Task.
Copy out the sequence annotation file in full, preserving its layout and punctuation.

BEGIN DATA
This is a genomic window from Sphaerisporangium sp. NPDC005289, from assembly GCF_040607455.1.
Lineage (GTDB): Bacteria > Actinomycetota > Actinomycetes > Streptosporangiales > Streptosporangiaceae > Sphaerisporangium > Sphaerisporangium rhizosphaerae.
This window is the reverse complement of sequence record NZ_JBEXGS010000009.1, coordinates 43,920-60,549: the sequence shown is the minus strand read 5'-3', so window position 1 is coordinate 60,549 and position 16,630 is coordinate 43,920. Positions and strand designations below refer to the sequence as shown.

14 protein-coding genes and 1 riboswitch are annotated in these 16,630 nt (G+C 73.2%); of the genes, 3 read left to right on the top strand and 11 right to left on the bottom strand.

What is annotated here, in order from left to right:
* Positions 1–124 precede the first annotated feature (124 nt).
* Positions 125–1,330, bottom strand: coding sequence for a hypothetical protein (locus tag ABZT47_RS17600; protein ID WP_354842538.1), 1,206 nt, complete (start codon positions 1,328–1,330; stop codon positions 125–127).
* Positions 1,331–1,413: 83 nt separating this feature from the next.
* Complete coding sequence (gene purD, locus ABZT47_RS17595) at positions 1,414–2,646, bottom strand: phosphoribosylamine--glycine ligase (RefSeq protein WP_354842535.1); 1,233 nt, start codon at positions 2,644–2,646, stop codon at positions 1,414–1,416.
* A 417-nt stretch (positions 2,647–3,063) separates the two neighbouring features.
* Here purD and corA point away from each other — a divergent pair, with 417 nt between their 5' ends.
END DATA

This is a genomic window from Sphaerisporangium sp. NPDC005289, from assembly GCF_040607455.1.
Lineage (GTDB): Bacteria > Actinomycetota > Actinomycetes > Streptosporangiales > Streptosporangiaceae > Sphaerisporangium > Sphaerisporangium rhizosphaerae.
This window is the reverse complement of sequence record NZ_JBEXGS010000009.1, coordinates 43,920-60,549: the sequence shown is the minus strand read 5'-3', so window position 1 is coordinate 60,549 and position 16,630 is coordinate 43,920. Positions and strand designations below refer to the sequence as shown.

14 protein-coding genes and 1 riboswitch are annotated in these 16,630 nt (G+C 73.2%); of the genes, 3 read left to right on the top strand and 11 right to left on the bottom strand.

What is annotated here, in order from left to right:
* Positions 1–124 precede the first annotated feature (124 nt).
* Positions 125–1,330, bottom strand: coding sequence for a hypothetical protein (locus tag ABZT47_RS17600; protein ID WP_354842538.1), 1,206 nt, complete (start codon positions 1,328–1,330; stop codon positions 125–127).
* Positions 1,331–1,413: 83 nt separating this feature from the next.
* Complete coding sequence (gene purD, locus ABZT47_RS17595) at positions 1,414–2,646, bottom strand: phosphoribosylamine--glycine ligase (RefSeq protein WP_354842535.1); 1,233 nt, start codon at positions 2,644–2,646, stop codon at positions 1,414–1,416.
* A 417-nt stretch (positions 2,647–3,063) separates the two neighbouring features.
* Here purD and corA point away from each other — a divergent pair, with 417 nt between their 5' ends.